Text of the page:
The state was expecting 100 refugees, but because more people are ready to leave military bases immediately, it will now welcome 130, plus another group in Brattleboro in December.
About 35 refugees are expected over the next week. They are being resettled in Chittenden County and Montpelier, with more set to arrive in Rutland and Brattleboro in the coming weeks.
Many Afghans already have ties in the U.S. and are likely to go to places where they have family or friends. Vermont’s small Afghan population makes it an unlikely destination.
The State Refugees Office provided new details of a resettlement plan a day after Gov. Phil Scott confirmed that 100 Afghan refugees would be headed for Vermont.
Jennifer Maytorena Taylor’s documentary arrives as city leaders move to invite Afghan refugees to resettle in Rutland — a far cry from the events of 2017.
The refugees would be among the first group of 37,000 to be resettled across the United States.
Resettlement divided Rutland five years ago, but a new plan has won support from key players such as Mayor David Allaire, members of the Board of Aldermen and the Chamber of Commerce.
The state is partnering with a national nonprofit to bring Afghan refugees to Vermont.
The nonprofit Ethiopian Community Development Council, which helps people from Africa, Asia, Europe and Latin America, wants to add Brattleboro to its list of more than a dozen U.S. relocation sites.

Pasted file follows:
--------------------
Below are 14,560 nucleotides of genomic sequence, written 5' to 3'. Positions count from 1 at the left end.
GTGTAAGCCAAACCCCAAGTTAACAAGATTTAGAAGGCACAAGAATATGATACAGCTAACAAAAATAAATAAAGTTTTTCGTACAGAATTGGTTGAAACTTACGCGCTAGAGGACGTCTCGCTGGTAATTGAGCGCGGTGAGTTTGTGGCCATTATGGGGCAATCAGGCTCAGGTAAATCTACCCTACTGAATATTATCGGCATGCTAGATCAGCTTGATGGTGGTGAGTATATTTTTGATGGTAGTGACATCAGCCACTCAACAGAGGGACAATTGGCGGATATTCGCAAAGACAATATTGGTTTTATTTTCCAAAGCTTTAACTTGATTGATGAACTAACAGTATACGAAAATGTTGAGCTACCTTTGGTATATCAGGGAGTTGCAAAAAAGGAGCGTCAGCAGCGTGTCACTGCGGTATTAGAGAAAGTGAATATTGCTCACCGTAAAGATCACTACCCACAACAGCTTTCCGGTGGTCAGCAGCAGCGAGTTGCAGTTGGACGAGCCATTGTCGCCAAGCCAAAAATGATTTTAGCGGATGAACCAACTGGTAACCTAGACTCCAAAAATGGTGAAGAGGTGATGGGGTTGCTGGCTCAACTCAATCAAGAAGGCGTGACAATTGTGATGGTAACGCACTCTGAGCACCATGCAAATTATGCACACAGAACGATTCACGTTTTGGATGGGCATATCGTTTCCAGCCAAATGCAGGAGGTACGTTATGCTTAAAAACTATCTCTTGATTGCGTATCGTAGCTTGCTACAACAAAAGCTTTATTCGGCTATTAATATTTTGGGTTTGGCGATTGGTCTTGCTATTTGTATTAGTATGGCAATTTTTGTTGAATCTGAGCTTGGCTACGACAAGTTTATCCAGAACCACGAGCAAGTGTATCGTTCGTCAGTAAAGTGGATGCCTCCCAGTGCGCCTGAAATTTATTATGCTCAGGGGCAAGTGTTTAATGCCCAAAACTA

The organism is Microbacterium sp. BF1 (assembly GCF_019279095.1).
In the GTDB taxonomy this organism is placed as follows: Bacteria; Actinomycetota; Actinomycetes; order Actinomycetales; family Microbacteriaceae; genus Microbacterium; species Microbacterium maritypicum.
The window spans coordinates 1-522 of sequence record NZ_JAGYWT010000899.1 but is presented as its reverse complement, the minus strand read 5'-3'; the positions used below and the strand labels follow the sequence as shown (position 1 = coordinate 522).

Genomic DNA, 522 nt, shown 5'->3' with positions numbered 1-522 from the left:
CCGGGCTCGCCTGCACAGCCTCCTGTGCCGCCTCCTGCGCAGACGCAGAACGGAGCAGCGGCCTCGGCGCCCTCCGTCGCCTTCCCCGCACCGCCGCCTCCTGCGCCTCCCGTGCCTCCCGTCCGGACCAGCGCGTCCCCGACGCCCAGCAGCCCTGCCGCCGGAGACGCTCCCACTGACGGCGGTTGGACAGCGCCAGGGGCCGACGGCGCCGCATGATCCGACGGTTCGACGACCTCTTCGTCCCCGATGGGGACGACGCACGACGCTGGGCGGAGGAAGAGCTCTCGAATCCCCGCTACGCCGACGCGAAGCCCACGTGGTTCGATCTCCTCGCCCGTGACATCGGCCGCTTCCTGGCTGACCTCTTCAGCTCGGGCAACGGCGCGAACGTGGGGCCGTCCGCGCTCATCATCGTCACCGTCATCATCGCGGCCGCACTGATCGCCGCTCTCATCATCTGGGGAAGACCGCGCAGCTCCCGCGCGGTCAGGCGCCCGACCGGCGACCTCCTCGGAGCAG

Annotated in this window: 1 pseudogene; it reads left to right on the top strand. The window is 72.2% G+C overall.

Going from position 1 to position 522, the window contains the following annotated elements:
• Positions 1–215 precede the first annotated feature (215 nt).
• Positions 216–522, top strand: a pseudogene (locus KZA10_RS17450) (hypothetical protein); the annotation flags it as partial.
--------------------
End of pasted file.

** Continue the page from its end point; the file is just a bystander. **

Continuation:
Despite Biden’s reversal, Gov. Phil Scott’s request to the State Department to “at least triple the number we welcome to the Green Mountain State” still stands.
The governor sees the refugee resettlement program as an essential part of his plan to address Vermont’s demographic challenges and welcome more residents to the state.
“Finally, finally, finally, we are settled,” said Hazar Mansour, whose family recently purchased a Habitat for Humanity home in Rutland.
Weinberger announced the city’s position Wednesday, the same day a federal judge issued an order temporarily blocking the Trump order.
Every Friday, a group of elderly Bhutanese refugees learn how to use technology in a program that aims to help combat loneliness and find connections in the Winooski community.